I appreciate that you are most likely receiving an awful lot of correspondence in regard to this proposed legislation.  I also understand that not a lot of time has been allowed for it.  Please, seriously consider negotiating to allow the legislation to go through as it is in the best interests of the PUBLIC, us Australian Voters.

It is not perfect, obviously, and in my opinion does not go far enough. As someone who has tried to make complaints to the Press Council, I can assure you, that as a member of the public they are impossible to deal with and we are not treated with respect and are given the run around in regard to the basis of the complaint.  Yet it seems that other media companies and politicians can get satisfaction from the Press Council?  They are not supposed to be just an umpire for internal media spats, they should also be listening to the public, and they are not.  In fact, it is easier to deal with a Telco than the Press Council if you are a member of the Public, so what does that tell you?

We have independent umpires in many facets of business – Ombudsmen, ACMA and the RBA – and none of those industries have fallen over.  The television stations have not fallen over.

The hysterical nature of the News Ltd papers in the past few days are the strongest indicator that you need to vote for this legislation.

I would also suggest you review the Senate Enquiry held yesterday afternoon.  Mr Williams of News Ltd did not answer any question that had anything to do with the public at all. it was all about his business and his nose out of joint as he was not consulted. Nor should he have been, Government should not be going hat in hand to big business for legislation changes. MPs and Senators work for us, the public, and as far as we are concerned Mr Williams is only ONE voter.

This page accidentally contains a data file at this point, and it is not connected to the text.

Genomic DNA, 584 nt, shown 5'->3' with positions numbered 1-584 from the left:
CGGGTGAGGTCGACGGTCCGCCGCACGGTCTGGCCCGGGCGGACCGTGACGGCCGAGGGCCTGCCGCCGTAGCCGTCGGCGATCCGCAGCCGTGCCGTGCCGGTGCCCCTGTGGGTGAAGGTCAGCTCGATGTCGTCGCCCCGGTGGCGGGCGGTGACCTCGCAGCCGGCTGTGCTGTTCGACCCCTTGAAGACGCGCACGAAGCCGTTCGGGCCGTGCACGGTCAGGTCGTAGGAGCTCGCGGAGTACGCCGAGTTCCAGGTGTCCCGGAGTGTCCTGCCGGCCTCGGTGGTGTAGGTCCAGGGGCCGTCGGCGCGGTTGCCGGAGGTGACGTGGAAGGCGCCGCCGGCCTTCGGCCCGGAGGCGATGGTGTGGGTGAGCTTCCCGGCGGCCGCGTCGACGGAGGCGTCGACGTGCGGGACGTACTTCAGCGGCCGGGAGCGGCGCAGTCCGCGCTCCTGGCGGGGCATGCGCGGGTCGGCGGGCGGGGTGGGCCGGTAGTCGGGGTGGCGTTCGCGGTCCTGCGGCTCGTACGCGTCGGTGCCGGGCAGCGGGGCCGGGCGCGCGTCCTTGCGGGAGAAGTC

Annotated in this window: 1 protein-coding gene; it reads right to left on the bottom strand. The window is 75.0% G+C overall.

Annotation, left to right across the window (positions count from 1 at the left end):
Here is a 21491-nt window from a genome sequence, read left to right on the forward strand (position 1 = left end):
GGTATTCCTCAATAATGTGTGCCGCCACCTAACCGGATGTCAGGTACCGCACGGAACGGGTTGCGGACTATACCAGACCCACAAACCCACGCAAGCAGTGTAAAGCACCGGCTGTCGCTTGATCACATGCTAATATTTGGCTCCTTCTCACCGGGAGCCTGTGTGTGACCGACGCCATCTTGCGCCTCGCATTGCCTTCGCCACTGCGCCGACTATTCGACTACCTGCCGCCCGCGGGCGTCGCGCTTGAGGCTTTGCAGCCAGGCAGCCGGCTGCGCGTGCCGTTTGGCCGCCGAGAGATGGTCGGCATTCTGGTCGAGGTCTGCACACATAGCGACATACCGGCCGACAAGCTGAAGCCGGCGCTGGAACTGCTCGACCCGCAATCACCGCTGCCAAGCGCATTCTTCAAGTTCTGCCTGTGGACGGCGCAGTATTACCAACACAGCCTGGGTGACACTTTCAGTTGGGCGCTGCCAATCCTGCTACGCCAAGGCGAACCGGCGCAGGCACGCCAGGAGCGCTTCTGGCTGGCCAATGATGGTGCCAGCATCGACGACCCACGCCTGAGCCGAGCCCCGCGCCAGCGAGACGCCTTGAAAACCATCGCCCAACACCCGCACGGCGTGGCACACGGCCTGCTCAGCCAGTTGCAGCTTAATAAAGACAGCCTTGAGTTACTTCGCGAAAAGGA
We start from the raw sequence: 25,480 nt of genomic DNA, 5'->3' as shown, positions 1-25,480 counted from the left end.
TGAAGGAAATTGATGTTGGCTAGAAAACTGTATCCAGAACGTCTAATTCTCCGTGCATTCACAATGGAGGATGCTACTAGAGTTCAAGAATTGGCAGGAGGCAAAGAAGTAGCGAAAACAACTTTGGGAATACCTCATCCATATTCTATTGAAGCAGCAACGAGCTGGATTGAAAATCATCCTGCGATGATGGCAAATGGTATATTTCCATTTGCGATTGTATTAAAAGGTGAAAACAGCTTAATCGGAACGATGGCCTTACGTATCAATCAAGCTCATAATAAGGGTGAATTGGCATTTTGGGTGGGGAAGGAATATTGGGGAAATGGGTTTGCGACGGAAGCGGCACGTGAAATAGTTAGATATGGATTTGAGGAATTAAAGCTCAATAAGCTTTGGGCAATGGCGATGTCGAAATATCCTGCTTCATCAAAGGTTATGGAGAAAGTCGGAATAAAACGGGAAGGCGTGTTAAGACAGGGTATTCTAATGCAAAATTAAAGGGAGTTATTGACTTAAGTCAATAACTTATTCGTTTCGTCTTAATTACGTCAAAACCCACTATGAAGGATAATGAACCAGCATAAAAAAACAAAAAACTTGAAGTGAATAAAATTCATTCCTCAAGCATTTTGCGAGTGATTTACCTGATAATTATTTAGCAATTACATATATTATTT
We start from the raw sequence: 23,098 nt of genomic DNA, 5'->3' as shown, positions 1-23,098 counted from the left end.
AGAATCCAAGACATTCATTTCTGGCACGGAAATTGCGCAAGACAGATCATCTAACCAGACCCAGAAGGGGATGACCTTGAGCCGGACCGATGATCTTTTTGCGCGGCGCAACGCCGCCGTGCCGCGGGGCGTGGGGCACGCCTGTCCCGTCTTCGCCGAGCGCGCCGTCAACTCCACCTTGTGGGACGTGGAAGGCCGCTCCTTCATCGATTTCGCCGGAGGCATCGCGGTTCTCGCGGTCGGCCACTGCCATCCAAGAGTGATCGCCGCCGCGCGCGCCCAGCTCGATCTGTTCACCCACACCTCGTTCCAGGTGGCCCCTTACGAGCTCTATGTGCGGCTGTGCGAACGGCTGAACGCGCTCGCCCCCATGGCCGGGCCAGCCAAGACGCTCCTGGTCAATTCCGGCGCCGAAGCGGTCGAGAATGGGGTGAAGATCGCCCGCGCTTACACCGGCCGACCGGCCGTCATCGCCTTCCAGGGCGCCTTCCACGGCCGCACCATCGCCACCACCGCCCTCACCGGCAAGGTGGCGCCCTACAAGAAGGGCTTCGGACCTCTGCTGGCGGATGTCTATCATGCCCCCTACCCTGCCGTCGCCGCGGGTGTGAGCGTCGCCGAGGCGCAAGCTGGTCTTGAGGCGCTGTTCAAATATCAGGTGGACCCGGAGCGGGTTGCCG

I also ask that you be very aware of the opposition’s claim with regard to diversity in media and their claim that ‘the internet’ gives diversity.  This is very very cute, as any IT expert will tell you that the number of people getting their news from the internet is negligible as yet. Saying that TV has diversity in news is also dodgy. Every morning news show will repeat more than once, ‘What is on the front page of the newspapers’, the message from print press is spread further.

These two companies, Fairfax and News Ltd, have the power to bring down Governments and change public policy with campaigns to favour their own business interests.  They need to be reined in.  We need more diversity in this country (it is a joke if you look overseas) and we need the Press Council to do its job and we need an Independent adjudicator above them to make them do it!